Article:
Ingredient branding: perils and opportunities ~ Brand Mix

Monday, March 22, 2010

Ingredient branding: perils and opportunities

Photo: Nemo, all grown up by motleypixel (Flickr)

I have a new article on ingredient branding that's been published by Finding your Nemo: Surviving the Dangerous Waters of Ingredient Branding. Here's the speed-read summary:

1) What's Nemo got to do with it? As a clown fish living in symbiotic harmony with his sea anemone host, Nemo is a rare example of a win-win in the animal kingdom. But, for every Nemo, there are many, many more predators and parasites. What's true of the animal kingdom is also true in the world of ingredient branding.

2) The allure of ingredient brands: Companies are attracted to ingredient branding, smelling the whiff of opportunity. When brands are weak, bland, or undifferentiated, ingredient brands can add strength, color, and distinctiveness. When brands are commoditized, ingredient brands can add value. And if the ingredient brand is already well known and built by someone else, it can deliver these benefits very quickly.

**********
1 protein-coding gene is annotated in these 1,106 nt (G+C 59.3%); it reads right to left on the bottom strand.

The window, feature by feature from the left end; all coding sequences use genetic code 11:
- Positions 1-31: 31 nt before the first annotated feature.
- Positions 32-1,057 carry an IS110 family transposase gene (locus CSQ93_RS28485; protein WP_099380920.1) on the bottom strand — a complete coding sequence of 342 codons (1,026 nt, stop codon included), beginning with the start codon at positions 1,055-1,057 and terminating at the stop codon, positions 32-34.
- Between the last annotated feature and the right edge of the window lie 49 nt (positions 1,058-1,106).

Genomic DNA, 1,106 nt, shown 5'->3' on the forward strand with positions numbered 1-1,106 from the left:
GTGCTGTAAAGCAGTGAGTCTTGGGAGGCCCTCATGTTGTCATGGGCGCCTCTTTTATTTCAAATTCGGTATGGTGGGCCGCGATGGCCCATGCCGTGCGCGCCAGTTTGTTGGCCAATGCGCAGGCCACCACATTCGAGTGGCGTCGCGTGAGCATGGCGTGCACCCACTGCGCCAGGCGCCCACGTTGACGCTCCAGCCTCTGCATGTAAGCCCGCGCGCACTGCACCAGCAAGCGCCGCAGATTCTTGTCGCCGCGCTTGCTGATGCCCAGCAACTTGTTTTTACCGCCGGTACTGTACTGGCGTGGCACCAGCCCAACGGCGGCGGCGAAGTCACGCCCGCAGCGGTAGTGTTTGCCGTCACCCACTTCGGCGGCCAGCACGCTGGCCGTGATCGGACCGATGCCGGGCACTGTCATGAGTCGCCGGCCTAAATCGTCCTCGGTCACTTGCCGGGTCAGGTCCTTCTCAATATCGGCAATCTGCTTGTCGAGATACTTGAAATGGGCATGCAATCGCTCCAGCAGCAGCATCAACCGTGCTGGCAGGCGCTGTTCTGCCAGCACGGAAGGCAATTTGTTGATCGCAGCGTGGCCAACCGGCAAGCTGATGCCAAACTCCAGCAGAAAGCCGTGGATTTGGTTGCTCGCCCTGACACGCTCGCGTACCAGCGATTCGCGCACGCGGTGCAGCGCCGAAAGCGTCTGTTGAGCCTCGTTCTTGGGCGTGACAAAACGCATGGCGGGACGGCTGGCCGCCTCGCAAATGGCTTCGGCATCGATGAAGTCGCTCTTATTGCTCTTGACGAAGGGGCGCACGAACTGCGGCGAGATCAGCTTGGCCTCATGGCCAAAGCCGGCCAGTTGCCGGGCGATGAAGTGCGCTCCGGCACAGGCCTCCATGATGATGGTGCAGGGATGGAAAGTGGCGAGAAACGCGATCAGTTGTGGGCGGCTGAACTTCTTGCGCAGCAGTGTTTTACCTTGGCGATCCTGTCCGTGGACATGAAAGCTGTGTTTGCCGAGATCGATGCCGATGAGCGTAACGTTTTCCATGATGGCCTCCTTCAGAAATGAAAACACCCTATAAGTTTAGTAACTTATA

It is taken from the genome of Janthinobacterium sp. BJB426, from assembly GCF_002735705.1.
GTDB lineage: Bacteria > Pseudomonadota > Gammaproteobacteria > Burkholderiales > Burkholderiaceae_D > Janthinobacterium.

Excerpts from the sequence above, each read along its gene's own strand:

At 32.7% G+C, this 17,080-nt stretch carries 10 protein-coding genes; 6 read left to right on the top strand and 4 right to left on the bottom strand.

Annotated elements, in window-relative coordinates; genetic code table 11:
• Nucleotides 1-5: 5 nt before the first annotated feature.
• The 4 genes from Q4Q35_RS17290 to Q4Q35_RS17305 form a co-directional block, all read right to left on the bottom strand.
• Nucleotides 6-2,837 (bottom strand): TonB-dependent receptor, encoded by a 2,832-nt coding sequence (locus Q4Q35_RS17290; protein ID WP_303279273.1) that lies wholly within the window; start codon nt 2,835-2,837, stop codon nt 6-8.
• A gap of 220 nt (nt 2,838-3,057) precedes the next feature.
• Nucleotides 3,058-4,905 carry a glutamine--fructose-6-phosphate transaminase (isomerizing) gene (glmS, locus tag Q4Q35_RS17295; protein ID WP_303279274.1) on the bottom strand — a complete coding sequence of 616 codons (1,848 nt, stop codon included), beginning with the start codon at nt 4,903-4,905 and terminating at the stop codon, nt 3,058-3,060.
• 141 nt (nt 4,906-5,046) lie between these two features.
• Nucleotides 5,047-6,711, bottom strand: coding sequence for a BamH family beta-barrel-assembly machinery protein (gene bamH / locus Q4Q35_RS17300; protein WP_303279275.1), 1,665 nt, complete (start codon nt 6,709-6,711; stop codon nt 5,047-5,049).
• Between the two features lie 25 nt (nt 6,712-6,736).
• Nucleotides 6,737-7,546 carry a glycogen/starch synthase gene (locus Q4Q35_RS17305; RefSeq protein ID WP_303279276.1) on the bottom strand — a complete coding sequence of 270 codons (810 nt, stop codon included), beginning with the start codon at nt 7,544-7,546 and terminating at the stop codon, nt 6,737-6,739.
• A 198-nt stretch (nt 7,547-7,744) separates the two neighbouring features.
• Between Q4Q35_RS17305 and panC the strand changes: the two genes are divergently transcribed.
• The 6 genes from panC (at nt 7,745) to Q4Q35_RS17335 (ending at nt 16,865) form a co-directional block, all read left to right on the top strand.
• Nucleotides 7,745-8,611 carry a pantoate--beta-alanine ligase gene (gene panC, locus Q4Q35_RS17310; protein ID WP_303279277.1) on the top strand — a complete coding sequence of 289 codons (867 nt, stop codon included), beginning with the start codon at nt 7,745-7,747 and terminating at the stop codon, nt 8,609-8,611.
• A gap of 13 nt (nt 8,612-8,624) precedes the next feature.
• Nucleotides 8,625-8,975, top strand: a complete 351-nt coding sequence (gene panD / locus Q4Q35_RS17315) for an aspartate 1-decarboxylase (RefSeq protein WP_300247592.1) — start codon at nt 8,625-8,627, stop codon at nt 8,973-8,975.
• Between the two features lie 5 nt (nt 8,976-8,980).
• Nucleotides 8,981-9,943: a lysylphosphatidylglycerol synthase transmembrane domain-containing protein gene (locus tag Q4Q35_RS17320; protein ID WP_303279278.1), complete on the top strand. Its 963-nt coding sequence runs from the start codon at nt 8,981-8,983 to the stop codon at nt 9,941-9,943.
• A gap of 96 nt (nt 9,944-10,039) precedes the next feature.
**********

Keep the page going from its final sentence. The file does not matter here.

3) Success! It can work. The Heavenly Bed is a spectacular success for Westin. Hemi, worked for Dodge and Techron worked for Chevron. But note that all these successes were proprietary ingredient brands launched by the companies themselves (vs. a partnership with another company).

4) Intel eats its hosts: Intel is the most famous of all ingredient brand cases. It was a spectacular success for Intel but pretty much a disaster for all the host computer companies. They were hooked and then sunk.

5) Any clown fish-like examples? There are a few: Starbucks coffee stores in Barnes & Noble Stores, the Oreo McFlurry at McDonalds and the Woolmark seal. These are partnerships where the partners have complementary skills and the ingredient brand does not threaten or take away the key brand equities/competencies of the host.

6) Lessons: The main lesson is to be really careful out there. The world of ingredient branding is a dangerous place, often best left alone. Better off to create your own ingredient brands if you can. If you feel the need to go off-reef and partner with someone else, then be especially wary. That enticing light may just turn out to be a nasty Anglerfish.

1 comment:

Ali said...

talking about ingredient branding, here is a great article on which explains with different examples ... I liked the dreamliner example the most....

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